Miles Candidacy Raises Red Flags on LGBTQ Rights



By
Michigan Progressive Staff
10 January 18
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By Michigan Progressive Staff

While much of the attention during Michigan’s 2018 election will be focused at the gubernatorial level, the race for the state’s Attorney General position is of critical importance. Bill Schuette is term-limited for the office and is currently running for governor. Two candidates so far have announced on the Democratic side. Dana Nessel, the attorney on the DeBoer case that won the right for same-sex couples to adopt at the US Supreme Court (and was bundled in with several other cases that won marriage equality), has already garnered significant support from the party’s progressive base. Patrick Miles is also running for the position. Miles, a corporate lawyer and former federal prosecutor from the west side of the state, has picked up some support from more establishment players like former MDP Chair Lon Johnson and former Congressman John Conyers.

Miles has come under heavy scrutiny over the past several months for his work as a corporate attorney representing clients with bad records on labor issues. His stance on LGBTQ issues has also raised red flags with many in the progressive community. In 2010, Miles ran for Congress against Justin Amash and publicly opposed same-sex marriage. In a questionnaire he filled out during the race, he stated he viewed marriage as “the union of a man and a woman.”

Miles questionnaire

He has since changed his position on same-sex marriage and now supports it. It’s convenient, considering that same-sex marriage has been the law of the land since 2015.

Unfortunately, Miles’ anti-LGBTQ record and affiliations are not a one-off. In a recent article comparing the Democratic candidates for Attorney General, Between the Lines asked “…how his past – intertwined with homophobic religious affiliations – has informed where he is today?” For example, during his congressional run in 2010, Miles touted his ties to a church in Kentwood.

The church is also known to publicly link homosexuality to bestiality and incest as “sexual immorality” that is “sinful and offensive to God.” 

A further look at Miles shows a personal history replete with people and places that openly discriminate against members of the LGBTQ community. His family founded a church in the Grand Rapids area which hired a pastor who peddles anti-gay rhetoric.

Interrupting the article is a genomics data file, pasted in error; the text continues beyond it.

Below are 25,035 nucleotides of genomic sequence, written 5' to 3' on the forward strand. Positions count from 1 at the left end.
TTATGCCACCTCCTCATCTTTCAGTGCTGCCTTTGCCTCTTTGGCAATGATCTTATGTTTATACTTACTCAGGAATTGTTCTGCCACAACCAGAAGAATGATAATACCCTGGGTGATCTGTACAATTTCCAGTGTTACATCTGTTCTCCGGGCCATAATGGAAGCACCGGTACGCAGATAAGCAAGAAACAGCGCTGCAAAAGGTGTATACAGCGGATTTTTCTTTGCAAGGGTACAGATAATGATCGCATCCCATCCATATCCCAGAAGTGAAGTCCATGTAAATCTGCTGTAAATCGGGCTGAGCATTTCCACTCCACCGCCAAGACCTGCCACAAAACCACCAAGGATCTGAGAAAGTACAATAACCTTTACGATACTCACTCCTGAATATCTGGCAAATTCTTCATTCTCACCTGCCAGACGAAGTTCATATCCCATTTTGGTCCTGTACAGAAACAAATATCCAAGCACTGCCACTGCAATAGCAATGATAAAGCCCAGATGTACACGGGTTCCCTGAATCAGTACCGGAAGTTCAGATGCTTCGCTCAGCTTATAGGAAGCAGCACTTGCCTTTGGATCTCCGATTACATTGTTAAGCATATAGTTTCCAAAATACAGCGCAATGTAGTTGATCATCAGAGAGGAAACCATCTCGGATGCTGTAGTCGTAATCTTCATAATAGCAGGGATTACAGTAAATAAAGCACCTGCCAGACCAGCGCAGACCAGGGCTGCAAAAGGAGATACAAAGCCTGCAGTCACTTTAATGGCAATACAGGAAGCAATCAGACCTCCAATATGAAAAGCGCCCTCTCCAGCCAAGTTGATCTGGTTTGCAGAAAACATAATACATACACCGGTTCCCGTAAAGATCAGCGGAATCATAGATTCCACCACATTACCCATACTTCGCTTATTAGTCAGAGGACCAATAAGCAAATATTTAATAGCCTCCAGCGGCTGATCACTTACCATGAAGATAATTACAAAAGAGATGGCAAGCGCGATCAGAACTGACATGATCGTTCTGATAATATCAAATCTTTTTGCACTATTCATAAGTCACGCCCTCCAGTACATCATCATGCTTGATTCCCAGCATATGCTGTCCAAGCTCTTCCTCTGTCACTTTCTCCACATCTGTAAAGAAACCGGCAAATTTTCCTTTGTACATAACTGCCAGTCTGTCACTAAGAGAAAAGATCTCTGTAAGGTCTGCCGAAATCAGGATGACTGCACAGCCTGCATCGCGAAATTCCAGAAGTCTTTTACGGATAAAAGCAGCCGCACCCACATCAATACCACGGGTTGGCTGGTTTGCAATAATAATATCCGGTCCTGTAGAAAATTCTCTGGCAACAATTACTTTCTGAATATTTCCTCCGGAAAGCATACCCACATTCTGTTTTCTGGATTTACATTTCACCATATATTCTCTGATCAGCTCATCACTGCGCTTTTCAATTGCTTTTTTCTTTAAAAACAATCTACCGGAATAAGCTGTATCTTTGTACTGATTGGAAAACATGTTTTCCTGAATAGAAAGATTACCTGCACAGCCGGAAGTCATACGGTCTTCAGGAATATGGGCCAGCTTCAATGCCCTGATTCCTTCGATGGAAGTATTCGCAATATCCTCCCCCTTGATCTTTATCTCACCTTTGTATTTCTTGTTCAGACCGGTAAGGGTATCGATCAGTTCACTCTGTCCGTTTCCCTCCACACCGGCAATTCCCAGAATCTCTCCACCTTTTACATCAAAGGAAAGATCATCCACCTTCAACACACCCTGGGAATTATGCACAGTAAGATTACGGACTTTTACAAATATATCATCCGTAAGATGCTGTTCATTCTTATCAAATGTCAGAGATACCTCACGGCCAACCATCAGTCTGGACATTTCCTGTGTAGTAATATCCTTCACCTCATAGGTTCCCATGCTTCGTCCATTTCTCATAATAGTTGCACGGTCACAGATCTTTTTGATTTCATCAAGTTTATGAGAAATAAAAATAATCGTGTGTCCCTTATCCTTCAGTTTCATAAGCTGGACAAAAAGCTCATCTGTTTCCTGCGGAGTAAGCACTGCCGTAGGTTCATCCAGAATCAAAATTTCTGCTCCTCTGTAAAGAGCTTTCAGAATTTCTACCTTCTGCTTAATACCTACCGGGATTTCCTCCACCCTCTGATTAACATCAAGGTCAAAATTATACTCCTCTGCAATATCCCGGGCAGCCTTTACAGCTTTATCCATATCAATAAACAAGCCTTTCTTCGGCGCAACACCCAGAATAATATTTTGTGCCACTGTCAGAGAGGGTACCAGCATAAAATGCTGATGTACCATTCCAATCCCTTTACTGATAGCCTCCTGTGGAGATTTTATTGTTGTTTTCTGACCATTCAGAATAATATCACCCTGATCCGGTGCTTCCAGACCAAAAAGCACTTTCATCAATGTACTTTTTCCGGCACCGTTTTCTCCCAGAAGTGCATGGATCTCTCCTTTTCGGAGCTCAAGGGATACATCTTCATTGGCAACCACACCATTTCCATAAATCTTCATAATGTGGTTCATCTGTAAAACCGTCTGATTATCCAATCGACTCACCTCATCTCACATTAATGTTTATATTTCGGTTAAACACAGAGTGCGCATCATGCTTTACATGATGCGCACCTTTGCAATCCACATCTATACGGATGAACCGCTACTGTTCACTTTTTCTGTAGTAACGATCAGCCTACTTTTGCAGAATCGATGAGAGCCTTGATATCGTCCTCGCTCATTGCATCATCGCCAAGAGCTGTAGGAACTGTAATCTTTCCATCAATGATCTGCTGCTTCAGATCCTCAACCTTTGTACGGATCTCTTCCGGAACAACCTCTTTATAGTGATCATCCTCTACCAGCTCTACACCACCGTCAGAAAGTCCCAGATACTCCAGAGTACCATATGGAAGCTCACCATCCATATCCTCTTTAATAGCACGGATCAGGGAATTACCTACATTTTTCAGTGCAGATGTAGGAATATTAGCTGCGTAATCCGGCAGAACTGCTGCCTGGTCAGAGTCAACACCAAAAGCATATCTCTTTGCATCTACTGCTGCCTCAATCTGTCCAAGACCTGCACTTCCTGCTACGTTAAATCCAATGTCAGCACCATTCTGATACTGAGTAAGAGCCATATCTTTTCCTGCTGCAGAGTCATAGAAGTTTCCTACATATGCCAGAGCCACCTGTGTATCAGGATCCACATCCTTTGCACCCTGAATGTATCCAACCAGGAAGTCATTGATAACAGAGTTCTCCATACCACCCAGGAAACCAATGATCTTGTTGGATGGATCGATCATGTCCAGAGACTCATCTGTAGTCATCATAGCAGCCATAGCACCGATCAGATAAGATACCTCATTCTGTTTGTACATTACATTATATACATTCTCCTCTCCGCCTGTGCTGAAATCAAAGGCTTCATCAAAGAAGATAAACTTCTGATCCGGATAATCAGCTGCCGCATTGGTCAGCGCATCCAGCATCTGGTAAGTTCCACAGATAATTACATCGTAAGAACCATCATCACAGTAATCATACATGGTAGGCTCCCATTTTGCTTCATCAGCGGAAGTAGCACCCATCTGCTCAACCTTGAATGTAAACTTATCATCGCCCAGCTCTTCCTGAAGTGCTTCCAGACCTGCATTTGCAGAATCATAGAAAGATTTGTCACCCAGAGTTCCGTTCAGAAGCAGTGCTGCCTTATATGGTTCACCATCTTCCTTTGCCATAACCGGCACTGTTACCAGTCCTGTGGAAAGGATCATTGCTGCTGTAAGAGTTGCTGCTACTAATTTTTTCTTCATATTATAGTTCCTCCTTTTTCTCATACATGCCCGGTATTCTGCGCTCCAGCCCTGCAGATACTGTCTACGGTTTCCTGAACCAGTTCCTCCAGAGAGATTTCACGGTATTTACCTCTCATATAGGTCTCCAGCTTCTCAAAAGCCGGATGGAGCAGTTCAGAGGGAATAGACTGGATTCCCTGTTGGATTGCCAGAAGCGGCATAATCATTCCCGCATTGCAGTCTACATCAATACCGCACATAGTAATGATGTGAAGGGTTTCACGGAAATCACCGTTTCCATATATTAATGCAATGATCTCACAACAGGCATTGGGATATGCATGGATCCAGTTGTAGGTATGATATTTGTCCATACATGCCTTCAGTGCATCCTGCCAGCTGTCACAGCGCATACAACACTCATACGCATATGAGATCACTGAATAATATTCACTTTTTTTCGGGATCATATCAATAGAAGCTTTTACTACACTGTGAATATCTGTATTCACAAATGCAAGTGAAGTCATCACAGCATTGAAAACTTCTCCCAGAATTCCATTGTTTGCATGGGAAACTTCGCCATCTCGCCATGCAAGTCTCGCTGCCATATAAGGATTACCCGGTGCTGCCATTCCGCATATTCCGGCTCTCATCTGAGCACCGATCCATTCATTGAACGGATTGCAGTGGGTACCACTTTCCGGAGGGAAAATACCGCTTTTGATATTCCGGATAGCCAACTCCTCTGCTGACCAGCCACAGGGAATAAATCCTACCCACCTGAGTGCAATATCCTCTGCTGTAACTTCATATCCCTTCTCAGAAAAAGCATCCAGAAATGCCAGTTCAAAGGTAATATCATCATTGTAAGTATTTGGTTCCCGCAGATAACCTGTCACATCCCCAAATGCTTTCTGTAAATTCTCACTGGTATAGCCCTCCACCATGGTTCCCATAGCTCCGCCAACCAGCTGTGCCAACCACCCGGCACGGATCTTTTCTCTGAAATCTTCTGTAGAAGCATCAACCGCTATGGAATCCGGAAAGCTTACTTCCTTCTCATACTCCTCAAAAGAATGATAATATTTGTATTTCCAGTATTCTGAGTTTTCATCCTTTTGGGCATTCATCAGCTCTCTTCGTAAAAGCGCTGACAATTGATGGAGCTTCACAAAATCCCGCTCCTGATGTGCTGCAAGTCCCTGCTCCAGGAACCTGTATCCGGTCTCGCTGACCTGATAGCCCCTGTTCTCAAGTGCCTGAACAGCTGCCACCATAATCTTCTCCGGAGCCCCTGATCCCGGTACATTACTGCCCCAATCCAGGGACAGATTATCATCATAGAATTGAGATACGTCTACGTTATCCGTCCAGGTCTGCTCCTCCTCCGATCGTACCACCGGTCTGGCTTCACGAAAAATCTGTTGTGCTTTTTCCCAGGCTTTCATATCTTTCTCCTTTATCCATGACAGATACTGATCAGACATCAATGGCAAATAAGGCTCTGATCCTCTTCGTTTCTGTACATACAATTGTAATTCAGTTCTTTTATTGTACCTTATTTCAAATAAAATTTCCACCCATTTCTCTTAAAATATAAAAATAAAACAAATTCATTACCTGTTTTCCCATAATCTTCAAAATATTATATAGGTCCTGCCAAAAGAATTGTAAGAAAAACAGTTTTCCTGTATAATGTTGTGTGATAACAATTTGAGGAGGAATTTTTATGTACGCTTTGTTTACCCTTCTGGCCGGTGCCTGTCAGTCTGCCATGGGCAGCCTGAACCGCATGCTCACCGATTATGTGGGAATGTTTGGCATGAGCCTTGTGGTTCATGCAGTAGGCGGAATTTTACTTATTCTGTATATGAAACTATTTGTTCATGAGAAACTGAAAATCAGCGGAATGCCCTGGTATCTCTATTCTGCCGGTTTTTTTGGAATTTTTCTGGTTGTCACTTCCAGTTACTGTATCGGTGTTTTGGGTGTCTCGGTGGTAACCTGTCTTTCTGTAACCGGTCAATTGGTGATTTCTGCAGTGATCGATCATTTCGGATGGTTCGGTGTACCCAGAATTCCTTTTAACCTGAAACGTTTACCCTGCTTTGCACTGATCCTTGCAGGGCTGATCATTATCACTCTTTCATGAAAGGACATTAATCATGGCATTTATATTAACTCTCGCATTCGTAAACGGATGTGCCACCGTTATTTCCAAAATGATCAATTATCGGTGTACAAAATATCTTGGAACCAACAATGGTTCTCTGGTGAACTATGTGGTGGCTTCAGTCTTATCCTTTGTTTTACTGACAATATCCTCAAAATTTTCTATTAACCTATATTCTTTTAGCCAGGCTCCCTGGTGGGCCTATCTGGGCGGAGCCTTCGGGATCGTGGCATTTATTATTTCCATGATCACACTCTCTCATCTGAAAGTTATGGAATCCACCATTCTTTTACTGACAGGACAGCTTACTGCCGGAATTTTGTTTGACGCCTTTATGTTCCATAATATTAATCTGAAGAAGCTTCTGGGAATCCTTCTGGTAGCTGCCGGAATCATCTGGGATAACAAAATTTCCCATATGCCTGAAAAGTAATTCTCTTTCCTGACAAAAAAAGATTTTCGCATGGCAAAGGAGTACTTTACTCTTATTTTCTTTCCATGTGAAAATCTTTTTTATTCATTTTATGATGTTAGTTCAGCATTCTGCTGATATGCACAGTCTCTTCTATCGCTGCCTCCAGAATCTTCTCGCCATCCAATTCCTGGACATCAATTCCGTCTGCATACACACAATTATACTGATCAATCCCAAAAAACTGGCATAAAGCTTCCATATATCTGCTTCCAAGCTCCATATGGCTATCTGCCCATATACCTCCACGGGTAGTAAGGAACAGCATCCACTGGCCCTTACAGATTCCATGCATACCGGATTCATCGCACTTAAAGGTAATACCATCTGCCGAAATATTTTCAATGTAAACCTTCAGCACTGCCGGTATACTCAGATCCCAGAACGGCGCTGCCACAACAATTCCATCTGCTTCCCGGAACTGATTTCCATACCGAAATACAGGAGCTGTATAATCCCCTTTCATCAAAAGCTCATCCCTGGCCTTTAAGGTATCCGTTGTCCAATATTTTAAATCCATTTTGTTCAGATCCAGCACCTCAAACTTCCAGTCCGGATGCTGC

Facebook screenshots from Miles on Grand Rapids Christian Church and its Pastor Rick Lippert:

Miles post 1

Miles post2

And in 2008, while serving as Chairman of the Aquinas College Board of Trustees, the school rescinded a speaking invitation to a gay-rights advocate. Miles supported the decision, stating the decision was “consistent with college and board policy.”

This passivity is a common theme for Miles on many issues. Rather than taking a stand, Miles often demures, or states his personal beliefs will not interfere with his public position. This is especially problematic for positions like Attorney General, where decisions often require a judgement call or the use of discretion. If we don’t know where a candidate really stands, how do we know how they will really act? Case in point: During his tenure as a federal prosecutor, Miles did not prosecute a single hate crimes case, but sent several people to prison on medical marijuana charges.

There is no primary for the Attorney General’s position in Michigan. Democrats will be voting to endorse a candidate at the Party’s endorsement convention on April 15th. In the months leading up to the convention, party members should do their research and thoroughly vet candidates like Miles who claim to be “progressive.”

Correction: An earlier version of this article stated that “he [Miles] and his sister founded a church in Grand Rapids.” The church was founded by his family members.

Correction: The article has been updated to clarify how the Deboer case on adoption was bundled in with several other cases that ultimately won the right for same-sex couples to marry in 2015.

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